The primary fuels utilized in NASA’s solid booster rockets are ammonium perchlorate and aluminum powder. During combustion, these two molecules combine to generate aluminum oxide along with several additional products.
According to a critical study, these aluminum oxide particles—which were first believed to cool the Earth by reflecting solar flux into space—can increase global warming by absorbing long-wave radiation that is emitted into space.
11. Hydrochloric Acid Production
Large volumes of hydrochloric acid can be generated by the perchlorate oxidizers used in solid booster rockets to provide oxygen for combustion. This extremely corrosive acid dissolves in water as well. Hydrochloric acid can lower the pH of water in surrounding streams, making it too acidic for fish and other species to survive.
NASA discovered that pollutants like hydrochloric acid can also decrease the variety of plant species at launch sites, according to a technical manual discussing the environmental effects of space launches at the Kennedy Centre.
12. Space Shuttle’s Ozone Holes
As of yet, the space shuttle period provides the only direct measurements of how rocket launches affect atmospheric chemical processes. NASA, NOAA, and the U.S. Air Force organized a program in the 1990s to examine the impact of space shuttle solid fuel booster emissions on stratospheric ozone, as nations banded together to repair the ozone layer.
“In the 1990s, there were significant concerns about chlorine from solid rocket motors,” Ross stated. “Chlorine is the bad guy to ozone in the stratosphere, and there were some models which suggested that ozone depletion from solid rocket motors would be very significant.”
The scientists flew through the plumes created by the space shuttle rockets in Florida using NASA’s WB 57 high-altitude airplane. They were able to analyze the chemical processes in the lower stratosphere immediately following the rockets’ passage, reaching altitudes of up to 60,000 feet (19 km).
“One of the primary inquiries was the quantity and type of chlorine produced in these solid rocket motors,” said David Fahey, the study’s principal investigator and head of NOAA’s Chemical Sciences Laboratory, to Space.com.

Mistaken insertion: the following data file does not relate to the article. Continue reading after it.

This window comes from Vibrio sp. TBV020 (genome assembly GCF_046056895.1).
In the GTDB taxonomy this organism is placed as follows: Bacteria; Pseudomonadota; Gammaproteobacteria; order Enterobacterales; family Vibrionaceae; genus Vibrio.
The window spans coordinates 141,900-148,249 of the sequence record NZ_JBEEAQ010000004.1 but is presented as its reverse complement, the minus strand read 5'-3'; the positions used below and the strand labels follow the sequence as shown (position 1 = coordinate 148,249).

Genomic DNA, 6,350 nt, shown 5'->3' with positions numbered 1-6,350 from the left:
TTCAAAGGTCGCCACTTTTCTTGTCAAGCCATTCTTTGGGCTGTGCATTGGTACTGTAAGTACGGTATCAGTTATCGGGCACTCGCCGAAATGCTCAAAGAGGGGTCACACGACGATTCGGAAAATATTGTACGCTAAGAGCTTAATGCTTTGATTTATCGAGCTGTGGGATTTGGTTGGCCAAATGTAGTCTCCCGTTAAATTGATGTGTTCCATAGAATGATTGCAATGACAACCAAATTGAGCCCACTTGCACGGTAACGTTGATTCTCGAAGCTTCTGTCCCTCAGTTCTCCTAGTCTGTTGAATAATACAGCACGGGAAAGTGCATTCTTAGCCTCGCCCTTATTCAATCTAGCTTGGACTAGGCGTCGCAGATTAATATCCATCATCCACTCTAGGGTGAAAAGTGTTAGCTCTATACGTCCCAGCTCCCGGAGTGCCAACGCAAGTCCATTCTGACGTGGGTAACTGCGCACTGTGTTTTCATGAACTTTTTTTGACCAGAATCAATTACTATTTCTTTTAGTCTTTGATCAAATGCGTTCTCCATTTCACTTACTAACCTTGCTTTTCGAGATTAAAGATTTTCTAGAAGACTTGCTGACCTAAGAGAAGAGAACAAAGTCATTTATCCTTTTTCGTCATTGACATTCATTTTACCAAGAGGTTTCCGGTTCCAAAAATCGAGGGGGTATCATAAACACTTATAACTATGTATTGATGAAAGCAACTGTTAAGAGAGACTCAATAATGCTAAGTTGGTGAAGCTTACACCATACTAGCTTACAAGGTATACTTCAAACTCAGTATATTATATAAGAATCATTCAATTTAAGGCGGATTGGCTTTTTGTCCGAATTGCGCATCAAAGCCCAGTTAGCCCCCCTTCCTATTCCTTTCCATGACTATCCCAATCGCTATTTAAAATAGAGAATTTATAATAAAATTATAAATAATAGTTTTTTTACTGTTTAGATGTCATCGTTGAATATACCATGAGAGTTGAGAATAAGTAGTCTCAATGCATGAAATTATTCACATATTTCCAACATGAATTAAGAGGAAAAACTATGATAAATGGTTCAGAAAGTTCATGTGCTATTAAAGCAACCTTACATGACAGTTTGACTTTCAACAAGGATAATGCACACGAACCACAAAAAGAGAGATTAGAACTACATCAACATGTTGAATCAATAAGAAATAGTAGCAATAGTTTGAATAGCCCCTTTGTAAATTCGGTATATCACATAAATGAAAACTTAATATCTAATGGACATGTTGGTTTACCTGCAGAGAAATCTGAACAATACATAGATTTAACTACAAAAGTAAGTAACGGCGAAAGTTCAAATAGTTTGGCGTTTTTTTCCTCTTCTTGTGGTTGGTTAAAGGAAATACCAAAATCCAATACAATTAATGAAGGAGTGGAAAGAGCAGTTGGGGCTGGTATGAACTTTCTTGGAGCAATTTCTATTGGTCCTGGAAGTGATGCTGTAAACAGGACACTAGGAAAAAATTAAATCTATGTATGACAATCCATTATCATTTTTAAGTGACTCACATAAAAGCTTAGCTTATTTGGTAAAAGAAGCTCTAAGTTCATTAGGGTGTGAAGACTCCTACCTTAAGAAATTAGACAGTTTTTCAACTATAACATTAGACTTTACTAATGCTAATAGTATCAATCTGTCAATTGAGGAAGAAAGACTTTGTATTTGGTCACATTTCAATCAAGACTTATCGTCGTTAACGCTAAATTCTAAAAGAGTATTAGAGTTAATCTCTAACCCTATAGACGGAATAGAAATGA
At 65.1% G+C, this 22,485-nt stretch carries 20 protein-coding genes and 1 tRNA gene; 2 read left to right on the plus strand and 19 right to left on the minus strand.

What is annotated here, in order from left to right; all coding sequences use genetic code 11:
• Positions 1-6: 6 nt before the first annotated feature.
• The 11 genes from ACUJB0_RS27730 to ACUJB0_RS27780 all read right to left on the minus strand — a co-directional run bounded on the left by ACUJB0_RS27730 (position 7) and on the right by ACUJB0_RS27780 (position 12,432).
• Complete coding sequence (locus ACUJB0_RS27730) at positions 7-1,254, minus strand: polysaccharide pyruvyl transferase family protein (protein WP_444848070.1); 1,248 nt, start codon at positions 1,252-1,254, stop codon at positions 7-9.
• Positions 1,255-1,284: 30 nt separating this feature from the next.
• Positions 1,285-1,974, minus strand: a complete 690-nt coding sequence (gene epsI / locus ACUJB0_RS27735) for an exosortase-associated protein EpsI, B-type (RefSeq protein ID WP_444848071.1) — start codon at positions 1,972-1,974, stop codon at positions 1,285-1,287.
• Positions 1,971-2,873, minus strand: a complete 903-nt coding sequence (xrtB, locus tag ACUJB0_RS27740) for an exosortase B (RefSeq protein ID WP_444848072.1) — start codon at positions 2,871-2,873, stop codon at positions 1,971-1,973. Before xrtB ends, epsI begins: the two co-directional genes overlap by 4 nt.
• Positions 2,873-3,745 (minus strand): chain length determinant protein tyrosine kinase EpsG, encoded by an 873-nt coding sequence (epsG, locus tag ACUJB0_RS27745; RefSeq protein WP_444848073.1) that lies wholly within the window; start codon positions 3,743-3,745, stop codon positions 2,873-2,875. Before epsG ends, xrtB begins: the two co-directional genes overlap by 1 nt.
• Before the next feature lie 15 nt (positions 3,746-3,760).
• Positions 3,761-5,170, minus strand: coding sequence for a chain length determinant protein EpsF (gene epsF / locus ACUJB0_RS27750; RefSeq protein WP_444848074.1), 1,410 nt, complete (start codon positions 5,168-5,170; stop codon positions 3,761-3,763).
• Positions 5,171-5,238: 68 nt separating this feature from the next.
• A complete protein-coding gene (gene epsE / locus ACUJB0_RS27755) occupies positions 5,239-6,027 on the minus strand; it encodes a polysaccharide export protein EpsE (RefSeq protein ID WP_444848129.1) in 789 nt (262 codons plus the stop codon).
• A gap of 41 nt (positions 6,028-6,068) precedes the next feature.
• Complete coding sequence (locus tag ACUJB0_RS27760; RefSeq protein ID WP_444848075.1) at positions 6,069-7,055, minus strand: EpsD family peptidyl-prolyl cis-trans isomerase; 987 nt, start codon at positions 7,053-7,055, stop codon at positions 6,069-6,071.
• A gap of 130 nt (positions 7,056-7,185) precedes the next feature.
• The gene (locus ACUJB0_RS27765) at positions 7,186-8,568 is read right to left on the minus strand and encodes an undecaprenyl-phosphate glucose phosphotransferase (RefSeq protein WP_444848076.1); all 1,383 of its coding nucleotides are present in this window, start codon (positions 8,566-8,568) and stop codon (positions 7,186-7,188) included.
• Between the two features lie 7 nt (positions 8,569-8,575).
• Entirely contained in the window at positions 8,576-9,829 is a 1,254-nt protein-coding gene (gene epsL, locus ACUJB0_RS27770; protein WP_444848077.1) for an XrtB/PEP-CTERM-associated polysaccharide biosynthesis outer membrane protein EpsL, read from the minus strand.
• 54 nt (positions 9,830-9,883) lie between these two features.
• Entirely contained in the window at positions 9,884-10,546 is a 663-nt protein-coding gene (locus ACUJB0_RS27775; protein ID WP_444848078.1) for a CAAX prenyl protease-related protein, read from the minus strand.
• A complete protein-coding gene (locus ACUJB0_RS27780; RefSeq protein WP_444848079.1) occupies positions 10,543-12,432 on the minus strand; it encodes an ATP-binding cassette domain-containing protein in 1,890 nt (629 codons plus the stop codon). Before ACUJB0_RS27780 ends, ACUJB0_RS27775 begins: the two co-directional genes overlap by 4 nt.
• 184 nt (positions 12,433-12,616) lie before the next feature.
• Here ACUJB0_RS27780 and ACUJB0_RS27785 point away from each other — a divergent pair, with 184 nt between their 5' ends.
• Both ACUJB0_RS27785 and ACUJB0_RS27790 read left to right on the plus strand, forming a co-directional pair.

“We took multiple measurements before analysing the data. This dispersed plume [left behind by the rocket] may locally lower the ozone layer, even though there were not enough space shuttle launches at the time to affect the planet.
Although the space shuttle was decommissioned ten years ago, ozone-depleting compounds are still produced by rockets that are used to send people and payloads into space.
In reality, in 2018 the World Meteorological Organisation highlighted rockets as a potential future issue in its latest, four-year Scientific Assessment of Ozone Depletion. The group demanded that additional research be conducted because an increase in launches is anticipated.
There is some justification for our curiosity. However, bear in mind that the same individual has destroyed Earth’s quality of life. Are we, as humans, treating our planet Earth seriously, regardless of whether life exists on other planets?
Given that the majority of our seas are yet uncharted, is space exploration worth all of this pollution from Earth and beyond? Earth has not yet been colonized by extraterrestrial life. Rather than searching for land on the moon, we should work to enhance life on Earth. There may be harmony among the aliens.
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A passion-driven environmentalist by heart. Lead content writer at EnvironmentGo.
I strive to educate the public about the environment and its problems.
It has always been about nature, we ought to protect not destroy.